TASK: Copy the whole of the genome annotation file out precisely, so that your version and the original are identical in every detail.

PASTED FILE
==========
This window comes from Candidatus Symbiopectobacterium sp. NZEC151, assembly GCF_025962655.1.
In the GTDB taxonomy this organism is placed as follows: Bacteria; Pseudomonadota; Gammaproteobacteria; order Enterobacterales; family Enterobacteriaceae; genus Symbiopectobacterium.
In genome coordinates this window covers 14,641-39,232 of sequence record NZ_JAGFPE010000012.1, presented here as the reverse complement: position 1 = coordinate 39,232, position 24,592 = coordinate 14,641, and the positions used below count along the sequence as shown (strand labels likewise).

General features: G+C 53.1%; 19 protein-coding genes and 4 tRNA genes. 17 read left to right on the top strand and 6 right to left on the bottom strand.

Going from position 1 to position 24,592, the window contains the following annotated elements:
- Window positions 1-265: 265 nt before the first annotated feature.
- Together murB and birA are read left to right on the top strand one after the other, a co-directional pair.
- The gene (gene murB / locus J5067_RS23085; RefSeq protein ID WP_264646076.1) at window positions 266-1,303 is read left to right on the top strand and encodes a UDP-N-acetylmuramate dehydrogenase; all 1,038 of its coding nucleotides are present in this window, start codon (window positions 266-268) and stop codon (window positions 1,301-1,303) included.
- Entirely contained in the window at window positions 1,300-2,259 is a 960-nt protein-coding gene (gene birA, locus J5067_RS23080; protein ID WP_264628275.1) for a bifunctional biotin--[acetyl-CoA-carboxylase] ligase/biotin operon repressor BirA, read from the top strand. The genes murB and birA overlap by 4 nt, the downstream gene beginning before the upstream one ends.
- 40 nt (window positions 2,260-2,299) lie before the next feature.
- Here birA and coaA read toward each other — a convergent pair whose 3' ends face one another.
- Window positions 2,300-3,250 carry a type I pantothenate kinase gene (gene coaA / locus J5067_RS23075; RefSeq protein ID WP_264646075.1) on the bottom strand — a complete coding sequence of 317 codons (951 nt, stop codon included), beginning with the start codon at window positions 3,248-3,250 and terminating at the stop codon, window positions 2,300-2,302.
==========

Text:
This window comes from Candidatus Symbiopectobacterium sp. NZEC151, assembly GCF_025962655.1.
In the GTDB taxonomy this organism is placed as follows: Bacteria; Pseudomonadota; Gammaproteobacteria; order Enterobacterales; family Enterobacteriaceae; genus Symbiopectobacterium.
In genome coordinates this window covers 14,641-39,232 of sequence record NZ_JAGFPE010000012.1, presented here as the reverse complement: position 1 = coordinate 39,232, position 24,592 = coordinate 14,641, and the positions used below count along the sequence as shown (strand labels likewise).

General features: G+C 53.1%; 19 protein-coding genes and 4 tRNA genes. 17 read left to right on the top strand and 6 right to left on the bottom strand.

Going from position 1 to position 24,592, the window contains the following annotated elements:
- Window positions 1-265: 265 nt before the first annotated feature.
- Together murB and birA are read left to right on the top strand one after the other, a co-directional pair.
- The gene (gene murB / locus J5067_RS23085; RefSeq protein ID WP_264646076.1) at window positions 266-1,303 is read left to right on the top strand and encodes a UDP-N-acetylmuramate dehydrogenase; all 1,038 of its coding nucleotides are present in this window, start codon (window positions 266-268) and stop codon (window positions 1,301-1,303) included.
- Entirely contained in the window at window positions 1,300-2,259 is a 960-nt protein-coding gene (gene birA, locus J5067_RS23080; protein ID WP_264628275.1) for a bifunctional biotin--[acetyl-CoA-carboxylase] ligase/biotin operon repressor BirA, read from the top strand. The genes murB and birA overlap by 4 nt, the downstream gene beginning before the upstream one ends.
- 40 nt (window positions 2,260-2,299) lie before the next feature.
- Here birA and coaA read toward each other — a convergent pair whose 3' ends face one another.
- Window positions 2,300-3,250 carry a type I pantothenate kinase gene (gene coaA / locus J5067_RS23075; RefSeq protein ID WP_264646075.1) on the bottom strand — a complete coding sequence of 317 codons (951 nt, stop codon included), beginning with the start codon at window positions 3,248-3,250 and terminating at the stop codon, window positions 2,300-2,302.